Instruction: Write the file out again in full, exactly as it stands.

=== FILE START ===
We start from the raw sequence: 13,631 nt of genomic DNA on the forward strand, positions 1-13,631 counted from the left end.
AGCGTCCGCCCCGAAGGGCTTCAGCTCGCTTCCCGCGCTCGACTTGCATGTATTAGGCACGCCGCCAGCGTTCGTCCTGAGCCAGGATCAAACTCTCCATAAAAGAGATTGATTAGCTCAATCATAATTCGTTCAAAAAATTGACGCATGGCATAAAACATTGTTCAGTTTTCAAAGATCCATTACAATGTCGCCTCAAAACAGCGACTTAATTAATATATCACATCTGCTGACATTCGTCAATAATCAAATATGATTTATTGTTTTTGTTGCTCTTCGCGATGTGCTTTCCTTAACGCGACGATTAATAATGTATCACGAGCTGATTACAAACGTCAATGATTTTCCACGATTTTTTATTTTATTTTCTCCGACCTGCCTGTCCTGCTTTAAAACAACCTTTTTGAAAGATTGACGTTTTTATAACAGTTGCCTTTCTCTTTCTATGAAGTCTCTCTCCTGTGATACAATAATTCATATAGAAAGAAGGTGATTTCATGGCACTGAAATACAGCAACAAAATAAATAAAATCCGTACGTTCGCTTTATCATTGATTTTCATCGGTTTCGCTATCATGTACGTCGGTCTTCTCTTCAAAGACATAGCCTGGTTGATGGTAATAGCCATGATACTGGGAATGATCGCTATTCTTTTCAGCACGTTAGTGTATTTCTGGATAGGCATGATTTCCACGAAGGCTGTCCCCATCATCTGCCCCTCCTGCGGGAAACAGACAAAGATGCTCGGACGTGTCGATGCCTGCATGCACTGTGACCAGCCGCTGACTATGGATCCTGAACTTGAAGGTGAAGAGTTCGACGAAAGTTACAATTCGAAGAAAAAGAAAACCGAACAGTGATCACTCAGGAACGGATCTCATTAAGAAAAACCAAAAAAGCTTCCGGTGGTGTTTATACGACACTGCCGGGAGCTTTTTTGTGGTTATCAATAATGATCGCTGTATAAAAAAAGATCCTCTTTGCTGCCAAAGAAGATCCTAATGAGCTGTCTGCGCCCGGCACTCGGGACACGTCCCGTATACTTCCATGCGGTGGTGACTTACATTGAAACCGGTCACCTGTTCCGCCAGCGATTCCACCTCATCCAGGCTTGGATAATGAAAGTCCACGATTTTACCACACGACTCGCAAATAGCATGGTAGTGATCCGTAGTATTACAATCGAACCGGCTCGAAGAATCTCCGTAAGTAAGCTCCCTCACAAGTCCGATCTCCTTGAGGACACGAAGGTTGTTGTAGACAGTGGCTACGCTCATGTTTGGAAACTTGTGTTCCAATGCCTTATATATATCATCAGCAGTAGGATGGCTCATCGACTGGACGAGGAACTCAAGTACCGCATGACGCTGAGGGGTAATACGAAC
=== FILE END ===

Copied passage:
We start from the raw sequence: 13,631 nt of genomic DNA on the forward strand, positions 1-13,631 counted from the left end.
AGCGTCCGCCCCGAAGGGCTTCAGCTCGCTTCCCGCGCTCGACTTGCATGTATTAGGCACGCCGCCAGCGTTCGTCCTGAGCCAGGATCAAACTCTCCATAAAAGAGATTGATTAGCTCAATCATAATTCGTTCAAAAAATTGACGCATGGCATAAAACATTGTTCAGTTTTCAAAGATCCATTACAATGTCGCCTCAAAACAGCGACTTAATTAATATATCACATCTGCTGACATTCGTCAATAATCAAATATGATTTATTGTTTTTGTTGCTCTTCGCGATGTGCTTTCCTTAACGCGACGATTAATAATGTATCACGAGCTGATTACAAACGTCAATGATTTTCCACGATTTTTTATTTTATTTTCTCCGACCTGCCTGTCCTGCTTTAAAACAACCTTTTTGAAAGATTGACGTTTTTATAACAGTTGCCTTTCTCTTTCTATGAAGTCTCTCTCCTGTGATACAATAATTCATATAGAAAGAAGGTGATTTCATGGCACTGAAATACAGCAACAAAATAAATAAAATCCGTACGTTCGCTTTATCATTGATTTTCATCGGTTTCGCTATCATGTACGTCGGTCTTCTCTTCAAAGACATAGCCTGGTTGATGGTAATAGCCATGATACTGGGAATGATCGCTATTCTTTTCAGCACGTTAGTGTATTTCTGGATAGGCATGATTTCCACGAAGGCTGTCCCCATCATCTGCCCCTCCTGCGGGAAACAGACAAAGATGCTCGGACGTGTCGATGCCTGCATGCACTGTGACCAGCCGCTGACTATGGATCCTGAACTTGAAGGTGAAGAGTTCGACGAAAGTTACAATTCGAAGAAAAAGAAAACCGAACAGTGATCACTCAGGAACGGATCTCATTAAGAAAAACCAAAAAAGCTTCCGGTGGTGTTTATACGACACTGCCGGGAGCTTTTTTGTGGTTATCAATAATGATCGCTGTATAAAAAAAGATCCTCTTTGCTGCCAAAGAAGATCCTAATGAGCTGTCTGCGCCCGGCACTCGGGACACGTCCCGTATACTTCCATGCGGTGGTGACTTACATTGAAACCGGTCACCTGTTCCGCCAGCGATTCCACCTCATCCAGGCTTGGATAATGAAAGTCCACGATTTTACCACACGACTCGCAAATAGCATGGTAGTGATCCGTAGTATTACAATCGAACCGGCTCGAAGAATCTCCGTAAGTAAGCTCCCTCACAAGTCCGATCTCCTTGAGGACACGAAGGTTGTTGTAGACAGTGGCTACGCTCATGTTTGGAAACTTGTGTTCCAATGCCTTATATATATCATCAGCAGTAGGATGGCTCATCGACTGGACGAGGAACTCAAGTACCGCATGACGCTGAGGGGTAATACGAAC